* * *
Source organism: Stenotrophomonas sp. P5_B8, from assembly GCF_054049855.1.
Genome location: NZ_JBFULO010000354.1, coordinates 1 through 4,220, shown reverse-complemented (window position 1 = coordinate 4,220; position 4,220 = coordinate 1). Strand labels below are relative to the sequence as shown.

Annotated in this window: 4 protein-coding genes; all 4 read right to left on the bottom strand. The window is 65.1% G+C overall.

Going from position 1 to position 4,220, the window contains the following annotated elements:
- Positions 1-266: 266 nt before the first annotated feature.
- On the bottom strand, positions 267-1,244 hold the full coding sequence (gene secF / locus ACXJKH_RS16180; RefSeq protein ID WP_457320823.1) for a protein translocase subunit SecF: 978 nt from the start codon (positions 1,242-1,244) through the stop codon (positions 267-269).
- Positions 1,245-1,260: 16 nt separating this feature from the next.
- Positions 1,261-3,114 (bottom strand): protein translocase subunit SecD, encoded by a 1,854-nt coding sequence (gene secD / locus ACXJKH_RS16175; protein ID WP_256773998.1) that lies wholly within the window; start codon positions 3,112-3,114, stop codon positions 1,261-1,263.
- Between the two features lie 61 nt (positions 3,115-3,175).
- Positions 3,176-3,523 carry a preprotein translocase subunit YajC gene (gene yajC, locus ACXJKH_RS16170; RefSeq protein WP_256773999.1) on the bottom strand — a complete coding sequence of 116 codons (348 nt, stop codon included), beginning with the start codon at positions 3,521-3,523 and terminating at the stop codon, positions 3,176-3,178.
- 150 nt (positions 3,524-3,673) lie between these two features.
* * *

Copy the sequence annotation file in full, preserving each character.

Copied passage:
Source organism: Stenotrophomonas sp. P5_B8, from assembly GCF_054049855.1.
Genome location: NZ_JBFULO010000354.1, coordinates 1 through 4,220, shown reverse-complemented (window position 1 = coordinate 4,220; position 4,220 = coordinate 1). Strand labels below are relative to the sequence as shown.

Annotated in this window: 4 protein-coding genes; all 4 read right to left on the bottom strand. The window is 65.1% G+C overall.

Going from position 1 to position 4,220, the window contains the following annotated elements:
- Positions 1-266: 266 nt before the first annotated feature.
- On the bottom strand, positions 267-1,244 hold the full coding sequence (gene secF / locus ACXJKH_RS16180; RefSeq protein ID WP_457320823.1) for a protein translocase subunit SecF: 978 nt from the start codon (positions 1,242-1,244) through the stop codon (positions 267-269).
- Positions 1,245-1,260: 16 nt separating this feature from the next.
- Positions 1,261-3,114 (bottom strand): protein translocase subunit SecD, encoded by a 1,854-nt coding sequence (gene secD / locus ACXJKH_RS16175; protein ID WP_256773998.1) that lies wholly within the window; start codon positions 3,112-3,114, stop codon positions 1,261-1,263.
- Between the two features lie 61 nt (positions 3,115-3,175).
- Positions 3,176-3,523 carry a preprotein translocase subunit YajC gene (gene yajC, locus ACXJKH_RS16170; RefSeq protein WP_256773999.1) on the bottom strand — a complete coding sequence of 116 codons (348 nt, stop codon included), beginning with the start codon at positions 3,521-3,523 and terminating at the stop codon, positions 3,176-3,178.
- 150 nt (positions 3,524-3,673) lie between these two features.